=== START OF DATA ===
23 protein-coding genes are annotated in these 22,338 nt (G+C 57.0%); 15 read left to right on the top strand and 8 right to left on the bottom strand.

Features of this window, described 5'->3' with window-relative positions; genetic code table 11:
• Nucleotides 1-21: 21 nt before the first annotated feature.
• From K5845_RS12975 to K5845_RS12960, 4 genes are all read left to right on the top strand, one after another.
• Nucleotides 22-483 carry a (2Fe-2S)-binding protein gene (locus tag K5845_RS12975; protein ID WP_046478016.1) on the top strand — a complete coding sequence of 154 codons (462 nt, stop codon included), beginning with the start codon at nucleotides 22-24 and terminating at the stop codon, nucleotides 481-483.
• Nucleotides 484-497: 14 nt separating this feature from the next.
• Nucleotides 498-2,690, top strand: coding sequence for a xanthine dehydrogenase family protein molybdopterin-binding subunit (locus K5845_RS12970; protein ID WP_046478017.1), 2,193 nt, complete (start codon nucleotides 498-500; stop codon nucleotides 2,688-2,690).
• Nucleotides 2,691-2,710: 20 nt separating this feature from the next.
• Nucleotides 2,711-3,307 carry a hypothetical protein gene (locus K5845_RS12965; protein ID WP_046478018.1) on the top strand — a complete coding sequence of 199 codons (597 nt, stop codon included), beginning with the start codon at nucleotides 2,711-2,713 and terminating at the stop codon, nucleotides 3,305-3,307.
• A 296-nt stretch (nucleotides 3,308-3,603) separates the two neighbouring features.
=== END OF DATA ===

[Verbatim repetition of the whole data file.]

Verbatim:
23 protein-coding genes are annotated in these 22,338 nt (G+C 57.0%); 15 read left to right on the top strand and 8 right to left on the bottom strand.

Features of this window, described 5'->3' with window-relative positions; genetic code table 11:
• Nucleotides 1-21: 21 nt before the first annotated feature.
• From K5845_RS12975 to K5845_RS12960, 4 genes are all read left to right on the top strand, one after another.
• Nucleotides 22-483 carry a (2Fe-2S)-binding protein gene (locus tag K5845_RS12975; protein ID WP_046478016.1) on the top strand — a complete coding sequence of 154 codons (462 nt, stop codon included), beginning with the start codon at nucleotides 22-24 and terminating at the stop codon, nucleotides 481-483.
• Nucleotides 484-497: 14 nt separating this feature from the next.
• Nucleotides 498-2,690, top strand: coding sequence for a xanthine dehydrogenase family protein molybdopterin-binding subunit (locus K5845_RS12970; protein ID WP_046478017.1), 2,193 nt, complete (start codon nucleotides 498-500; stop codon nucleotides 2,688-2,690).
• Nucleotides 2,691-2,710: 20 nt separating this feature from the next.
• Nucleotides 2,711-3,307 carry a hypothetical protein gene (locus K5845_RS12965; protein ID WP_046478018.1) on the top strand — a complete coding sequence of 199 codons (597 nt, stop codon included), beginning with the start codon at nucleotides 2,711-2,713 and terminating at the stop codon, nucleotides 3,305-3,307.
• A 296-nt stretch (nucleotides 3,308-3,603) separates the two neighbouring features.